Automatic Enrolment or ‘Auto Enrolment’ is an initiative that was introduced by the government as part of the Pensions Act 2008, and aims to address the high number of British workers not saving enough money for their retirement. The new workplace pension law was phased in between 2012-2018, with companies of different sizes given different workplace pension staging dates. As of 2018 all companies must adhere to the new Auto Enrolment rules and all eligible employees must be enrolled in a workplace pension scheme.
How pension Auto Enrolment works
Rather than the old system of ‘opting-in’ to a workplace pension scheme, employees now have to ‘opt-out’ within one month from the date they’re enrolled, and if they do nothing they will automatically join the scheme. This means pension contributions will automatically be taken from your wages each time you’re paid and your employer will also have to make regular pension contributions on your behalf.
Auto Enrolment eligibility
Full-time and part-time employees must be automatically enrolled in their workplace pension scheme if they:
- work in the UK
- are at least 22 years old, and have not reached State Pension age
- earn more than £10,000 a year
- are not already a member of a suitable workplace pension scheme
If you earn less than £10,000, but above £6,240, your employer doesn’t have to automatically enrol you in their scheme. However, if you ask to join, your employer will be unable to refuse you and must make contributions on your behalf.
Auto Enrolment minimum contributions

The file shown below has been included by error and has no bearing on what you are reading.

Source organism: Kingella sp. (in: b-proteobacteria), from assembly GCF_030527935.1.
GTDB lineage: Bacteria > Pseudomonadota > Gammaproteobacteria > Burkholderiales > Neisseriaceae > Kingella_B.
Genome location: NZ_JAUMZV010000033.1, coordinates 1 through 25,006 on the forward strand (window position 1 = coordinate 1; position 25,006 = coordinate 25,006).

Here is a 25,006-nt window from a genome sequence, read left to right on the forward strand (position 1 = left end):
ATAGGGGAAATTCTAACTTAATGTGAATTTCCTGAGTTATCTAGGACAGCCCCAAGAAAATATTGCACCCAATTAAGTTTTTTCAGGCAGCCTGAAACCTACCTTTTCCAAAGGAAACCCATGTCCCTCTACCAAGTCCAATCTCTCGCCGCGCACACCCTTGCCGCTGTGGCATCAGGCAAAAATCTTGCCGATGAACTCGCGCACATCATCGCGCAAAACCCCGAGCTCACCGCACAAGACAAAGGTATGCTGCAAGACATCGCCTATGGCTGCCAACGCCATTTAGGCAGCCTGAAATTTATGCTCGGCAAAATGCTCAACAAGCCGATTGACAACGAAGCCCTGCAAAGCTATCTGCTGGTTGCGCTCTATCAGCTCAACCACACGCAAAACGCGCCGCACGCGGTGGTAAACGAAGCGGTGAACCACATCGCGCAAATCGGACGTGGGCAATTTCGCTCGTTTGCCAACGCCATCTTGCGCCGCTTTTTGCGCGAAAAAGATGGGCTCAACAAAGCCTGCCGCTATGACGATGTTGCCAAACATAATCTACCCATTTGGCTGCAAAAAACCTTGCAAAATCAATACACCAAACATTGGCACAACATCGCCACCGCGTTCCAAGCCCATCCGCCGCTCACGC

Both you and your employer have to contribute to your workplace pension, and a minimum contribution rate applies.
- Employees have to pay in at least 5% of their annual ‘qualifying earnings’, which includes 1% tax relief from HMRC.
- Employers have to pay at least 3% of an employee’s annual ‘qualifying earnings’ into their pension.
Auto Enrolment qualifying earnings are the earnings you make between £6,240 and a limit of £50,270 (2023/24).
It’s not yet clear whether Auto Enrolment pension rates will continue to rise in future. However, it’s possible for both you and your employer to pay more than the minimum Auto Enrolment rates. So you may want to consider contributing more.
Moving an Auto Enrolment pension
When you change jobs, you’ll no longer be enrolled in your workplace pension scheme and your employer will no longer have to contribute to your pension.
Depending on the rules of your scheme, you may still be able to pay into it or you can choose to move the savings you’ve built up into your next workplace or personal pension. Whatever you choose to do, you won’t be able to access the money you’ve saved until after your 55th birthday.
Combining your previous auto-enrolled pensions
Transferring your pensions will give you greater control and visibility over your retirement savings and could provide better value for money.
As always with investments, your capital is at risk. The value of your investment can go down as well as up, and you may get back less than you invest. This information should not be regarded as financial advice.
Last edited: 28-02-2022